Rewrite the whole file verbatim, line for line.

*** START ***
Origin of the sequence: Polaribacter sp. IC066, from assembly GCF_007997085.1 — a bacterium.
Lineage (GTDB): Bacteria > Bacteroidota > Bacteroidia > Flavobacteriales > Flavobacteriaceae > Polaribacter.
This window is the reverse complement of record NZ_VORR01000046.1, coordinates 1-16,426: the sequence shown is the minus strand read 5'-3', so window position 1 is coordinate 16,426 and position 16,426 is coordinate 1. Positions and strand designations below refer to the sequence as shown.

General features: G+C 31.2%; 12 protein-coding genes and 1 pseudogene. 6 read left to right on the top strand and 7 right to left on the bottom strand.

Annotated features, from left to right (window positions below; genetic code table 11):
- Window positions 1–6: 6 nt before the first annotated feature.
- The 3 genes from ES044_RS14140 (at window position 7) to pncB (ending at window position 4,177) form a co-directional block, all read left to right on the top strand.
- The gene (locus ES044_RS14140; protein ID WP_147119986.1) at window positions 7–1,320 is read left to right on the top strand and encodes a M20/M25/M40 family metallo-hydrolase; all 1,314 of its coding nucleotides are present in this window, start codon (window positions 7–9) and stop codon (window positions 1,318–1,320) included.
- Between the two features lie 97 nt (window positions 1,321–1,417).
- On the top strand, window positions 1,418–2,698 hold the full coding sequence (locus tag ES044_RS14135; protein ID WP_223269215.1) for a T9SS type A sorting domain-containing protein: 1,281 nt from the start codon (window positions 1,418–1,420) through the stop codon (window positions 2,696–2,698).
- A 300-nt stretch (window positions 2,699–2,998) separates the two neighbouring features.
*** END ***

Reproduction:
Origin of the sequence: Polaribacter sp. IC066, from assembly GCF_007997085.1 — a bacterium.
Lineage (GTDB): Bacteria > Bacteroidota > Bacteroidia > Flavobacteriales > Flavobacteriaceae > Polaribacter.
This window is the reverse complement of record NZ_VORR01000046.1, coordinates 1-16,426: the sequence shown is the minus strand read 5'-3', so window position 1 is coordinate 16,426 and position 16,426 is coordinate 1. Positions and strand designations below refer to the sequence as shown.

General features: G+C 31.2%; 12 protein-coding genes and 1 pseudogene. 6 read left to right on the top strand and 7 right to left on the bottom strand.

Annotated features, from left to right (window positions below; genetic code table 11):
- Window positions 1–6: 6 nt before the first annotated feature.
- The 3 genes from ES044_RS14140 (at window position 7) to pncB (ending at window position 4,177) form a co-directional block, all read left to right on the top strand.
- The gene (locus ES044_RS14140; protein ID WP_147119986.1) at window positions 7–1,320 is read left to right on the top strand and encodes a M20/M25/M40 family metallo-hydrolase; all 1,314 of its coding nucleotides are present in this window, start codon (window positions 7–9) and stop codon (window positions 1,318–1,320) included.
- Between the two features lie 97 nt (window positions 1,321–1,417).
- On the top strand, window positions 1,418–2,698 hold the full coding sequence (locus tag ES044_RS14135; protein ID WP_223269215.1) for a T9SS type A sorting domain-containing protein: 1,281 nt from the start codon (window positions 1,418–1,420) through the stop codon (window positions 2,696–2,698).
- A 300-nt stretch (window positions 2,699–2,998) separates the two neighbouring features.